If new methods are not found 
to motivate new productivity 
and a "spirit of industry" soon, 
he said, "...the free enterprise 
system will no longer exist as 
we know it today." 

There must be a rekindling of 
the "spirit" of work that will 
produce the kind of innovation, 
inspiration and motivation 
towards productivity that Rev. 
Sullivan observed in Japan and 
China. "If this is not done, the 
Soviet Union (and others) will 
bury us with its industry and 
productivity," he said. 
Rev. Sullivan noted that there is a need to provide future 
workers with new skills. Jobs created by new technologies will 
require new talents. "No longer will you be able to make your 
way carrying loads on your back. They will be jobs that require 
application of mind and hand," he said. 

The skills of the aged can and must provide a vital con- 
tribution to the future productivity of America. Rev. Sullivan 
said that the greatest mental resource in this country, people 
between the ages of 57 and 71, remains unused. "OIC 
(Opportunities Industrialization Centers) relates more and more 
to those who are called older because... we know the capability 
of those who retire to do significant work is much greater than 
ever assessed a few years ago," he said. 

Rev. Sullivan, who is pastor of Philadelphia's Zion Baptist 
Church, founded OIC which had trained more than 60,000 
disadvantaged people in some 90 cities. 



Rev. Leon Sullivan 





Rev. Leon Sullivan, left, joins discussion on work. 



Jonathan Kozol leads discussion group on education. 

On Education: Jonathan Kozol 

"The problem with public schools," explained Jonathan 
Kozol, "is not that they don't work well, the problem is they 
do." 

"The U.S. public school systems have done a good job in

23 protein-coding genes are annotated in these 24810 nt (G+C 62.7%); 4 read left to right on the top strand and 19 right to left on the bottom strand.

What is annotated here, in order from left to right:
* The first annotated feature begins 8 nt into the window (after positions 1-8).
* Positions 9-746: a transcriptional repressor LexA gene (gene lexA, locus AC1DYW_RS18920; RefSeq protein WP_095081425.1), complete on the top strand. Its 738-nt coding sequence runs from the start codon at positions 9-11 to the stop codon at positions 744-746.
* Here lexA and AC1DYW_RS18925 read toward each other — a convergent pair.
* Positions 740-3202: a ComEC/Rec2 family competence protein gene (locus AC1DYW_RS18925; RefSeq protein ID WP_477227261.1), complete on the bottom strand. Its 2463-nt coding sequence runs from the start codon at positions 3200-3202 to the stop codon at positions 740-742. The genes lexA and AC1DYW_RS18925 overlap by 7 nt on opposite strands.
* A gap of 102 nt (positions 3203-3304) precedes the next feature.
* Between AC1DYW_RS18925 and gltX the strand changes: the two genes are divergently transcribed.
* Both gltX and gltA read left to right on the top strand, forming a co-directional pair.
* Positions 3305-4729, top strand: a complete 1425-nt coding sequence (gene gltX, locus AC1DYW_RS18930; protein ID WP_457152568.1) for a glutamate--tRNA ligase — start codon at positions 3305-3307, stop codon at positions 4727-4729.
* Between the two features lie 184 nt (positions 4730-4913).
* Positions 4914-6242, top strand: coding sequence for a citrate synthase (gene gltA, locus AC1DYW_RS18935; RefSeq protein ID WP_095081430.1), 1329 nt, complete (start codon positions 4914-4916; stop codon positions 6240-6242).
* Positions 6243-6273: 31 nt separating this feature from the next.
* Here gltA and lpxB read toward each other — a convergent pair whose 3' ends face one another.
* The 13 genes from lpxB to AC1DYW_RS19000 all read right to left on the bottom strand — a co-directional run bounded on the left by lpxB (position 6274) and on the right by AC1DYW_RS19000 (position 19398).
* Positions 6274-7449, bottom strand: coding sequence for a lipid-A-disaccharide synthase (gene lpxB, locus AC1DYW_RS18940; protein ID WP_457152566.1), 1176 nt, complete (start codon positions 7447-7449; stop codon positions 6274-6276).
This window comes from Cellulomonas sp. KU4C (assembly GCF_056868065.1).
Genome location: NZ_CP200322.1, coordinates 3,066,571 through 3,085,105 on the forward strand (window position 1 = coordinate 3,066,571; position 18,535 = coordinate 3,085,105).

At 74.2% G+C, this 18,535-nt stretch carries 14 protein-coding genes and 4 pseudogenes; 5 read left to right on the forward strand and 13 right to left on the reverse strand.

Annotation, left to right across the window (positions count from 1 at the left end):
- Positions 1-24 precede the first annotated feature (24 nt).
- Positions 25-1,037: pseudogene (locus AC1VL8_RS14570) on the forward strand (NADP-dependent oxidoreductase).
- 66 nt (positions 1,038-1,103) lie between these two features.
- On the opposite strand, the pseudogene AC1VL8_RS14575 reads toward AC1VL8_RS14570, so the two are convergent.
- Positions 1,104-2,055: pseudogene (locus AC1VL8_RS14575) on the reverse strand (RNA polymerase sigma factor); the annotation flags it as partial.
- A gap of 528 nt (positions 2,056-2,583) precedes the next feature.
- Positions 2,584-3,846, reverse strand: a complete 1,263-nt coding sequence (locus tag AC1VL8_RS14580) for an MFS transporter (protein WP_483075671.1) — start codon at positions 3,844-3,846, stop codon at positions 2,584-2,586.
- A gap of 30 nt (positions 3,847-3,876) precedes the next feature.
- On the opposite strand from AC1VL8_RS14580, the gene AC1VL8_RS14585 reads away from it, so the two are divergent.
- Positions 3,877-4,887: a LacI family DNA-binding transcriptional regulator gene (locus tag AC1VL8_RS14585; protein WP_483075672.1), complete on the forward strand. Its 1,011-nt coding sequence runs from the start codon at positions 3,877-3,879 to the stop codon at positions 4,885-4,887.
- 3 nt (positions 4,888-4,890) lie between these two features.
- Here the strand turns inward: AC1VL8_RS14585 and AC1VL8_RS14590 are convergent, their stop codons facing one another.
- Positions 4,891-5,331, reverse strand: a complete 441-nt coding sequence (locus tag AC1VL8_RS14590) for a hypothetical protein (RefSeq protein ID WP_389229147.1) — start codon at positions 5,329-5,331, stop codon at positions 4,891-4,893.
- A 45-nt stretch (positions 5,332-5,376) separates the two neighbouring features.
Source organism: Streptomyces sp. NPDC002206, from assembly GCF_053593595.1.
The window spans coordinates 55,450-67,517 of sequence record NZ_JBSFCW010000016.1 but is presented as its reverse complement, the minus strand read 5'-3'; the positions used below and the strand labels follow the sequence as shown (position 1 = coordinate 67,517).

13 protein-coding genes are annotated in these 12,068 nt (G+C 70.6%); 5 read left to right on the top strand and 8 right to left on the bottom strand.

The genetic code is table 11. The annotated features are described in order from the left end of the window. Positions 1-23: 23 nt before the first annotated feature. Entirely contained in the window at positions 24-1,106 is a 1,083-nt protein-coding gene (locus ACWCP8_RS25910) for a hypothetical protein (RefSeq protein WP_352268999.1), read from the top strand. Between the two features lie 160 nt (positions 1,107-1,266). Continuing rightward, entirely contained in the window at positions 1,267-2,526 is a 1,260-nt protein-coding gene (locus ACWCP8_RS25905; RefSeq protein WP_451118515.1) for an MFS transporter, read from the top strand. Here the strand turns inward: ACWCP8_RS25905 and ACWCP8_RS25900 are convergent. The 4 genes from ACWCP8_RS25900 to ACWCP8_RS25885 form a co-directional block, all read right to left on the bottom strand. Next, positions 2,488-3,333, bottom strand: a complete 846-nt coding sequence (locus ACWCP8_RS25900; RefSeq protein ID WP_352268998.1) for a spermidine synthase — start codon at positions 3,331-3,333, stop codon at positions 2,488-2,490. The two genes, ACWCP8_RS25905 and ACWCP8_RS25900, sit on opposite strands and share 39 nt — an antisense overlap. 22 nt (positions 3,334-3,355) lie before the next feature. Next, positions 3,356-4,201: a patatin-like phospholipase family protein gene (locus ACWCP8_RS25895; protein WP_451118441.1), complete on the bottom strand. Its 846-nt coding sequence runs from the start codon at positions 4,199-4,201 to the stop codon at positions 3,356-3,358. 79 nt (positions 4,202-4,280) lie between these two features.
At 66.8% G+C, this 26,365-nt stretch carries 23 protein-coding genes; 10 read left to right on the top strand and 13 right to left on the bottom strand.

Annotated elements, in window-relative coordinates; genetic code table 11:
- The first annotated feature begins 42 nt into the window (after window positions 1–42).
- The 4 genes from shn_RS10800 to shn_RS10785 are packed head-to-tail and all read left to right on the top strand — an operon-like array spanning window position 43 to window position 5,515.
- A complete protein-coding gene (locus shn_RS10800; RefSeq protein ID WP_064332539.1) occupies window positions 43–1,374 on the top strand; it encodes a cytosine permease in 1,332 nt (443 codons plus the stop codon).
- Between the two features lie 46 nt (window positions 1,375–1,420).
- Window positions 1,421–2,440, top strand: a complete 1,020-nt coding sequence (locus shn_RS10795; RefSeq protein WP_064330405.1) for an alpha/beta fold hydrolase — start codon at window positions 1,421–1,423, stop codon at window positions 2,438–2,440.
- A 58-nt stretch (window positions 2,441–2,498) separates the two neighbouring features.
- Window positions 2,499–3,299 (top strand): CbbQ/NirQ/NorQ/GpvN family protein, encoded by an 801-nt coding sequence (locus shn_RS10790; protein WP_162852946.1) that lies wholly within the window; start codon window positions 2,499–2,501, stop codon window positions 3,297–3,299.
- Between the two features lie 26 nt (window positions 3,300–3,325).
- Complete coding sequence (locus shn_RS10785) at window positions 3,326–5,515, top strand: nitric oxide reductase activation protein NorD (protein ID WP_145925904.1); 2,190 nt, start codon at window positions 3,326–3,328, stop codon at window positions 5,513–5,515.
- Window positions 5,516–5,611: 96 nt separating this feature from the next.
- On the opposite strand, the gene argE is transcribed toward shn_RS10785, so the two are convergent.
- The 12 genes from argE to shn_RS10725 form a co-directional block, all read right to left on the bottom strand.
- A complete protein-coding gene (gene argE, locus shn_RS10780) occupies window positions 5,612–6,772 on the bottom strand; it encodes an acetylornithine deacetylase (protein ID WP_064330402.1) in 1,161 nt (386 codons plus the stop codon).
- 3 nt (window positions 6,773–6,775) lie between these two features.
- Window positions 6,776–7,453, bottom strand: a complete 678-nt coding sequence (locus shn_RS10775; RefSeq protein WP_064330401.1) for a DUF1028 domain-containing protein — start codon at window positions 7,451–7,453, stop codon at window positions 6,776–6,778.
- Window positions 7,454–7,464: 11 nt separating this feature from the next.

producing manageable voters, manipulable consumers, and in 
the case of war, willing killers. In that sense we've done an 
excellent job," he said. 

"It is not a mistake when public schools in rich suburban 
neighborhoods turn out hollow and despairing men. .and 
... schools that serve the children of the poor turn out, time 
and again, a powerless labor pool of unskilled men." This Kozol 
said has been the historic function of public schools;a function 
that has been lived-up to all too well. 

Mr. Kozol called for a turn around in the public school 
system. "It's an ideal time now, in this period of the Bicen- 
tennial," he said, "to ask ourselves why on earth we, you and I, 
lack the guts, the power or the leverage to turn around the 150 
year function of the public schools." The school systems should 
be seeking to educate strong, ethical individuals first and 
"docile" citizens second. "If we do the first job right, we'll find 
that the second has been done for us," he said. Our education 
system has made the mistake of convincing the inevitability of 
progress and the "contributions" past generations have brought 
to the stable, satisfactory world today, he said. 

It is also too devoted to "conflict resolution." "We teach kids 
at a very early age to deny their real convictions," he said. We 
teach them to state convictions "as if they don't quite believe 
them and in so doing we deny all probability of them arriving at 
new truths." 

"Whether we make the appeal on ethical grounds," he said, 
"or whether we make it on grounds of just plain old-fashioned, 
patriotic American self-interest, it seems that it's time to take 
our role in history and turn the schools to serve a function they 
have never served before." 




From Left to right, Barbara Hetrick, moderator, Michael Brock- 
meyer, panelist, Jude Dougherty, moderator, and Raoul Berger 
discuss justice. 

On Justice: Raoul Berger 

Law and justice do not always coincide. For Raoul Berger, it 
is the law, not justice, which should be maintained above all 
costs 

"Ours is a government of laws and not of men," he said- "For 
this reason I suggest judges are not required to take an oath to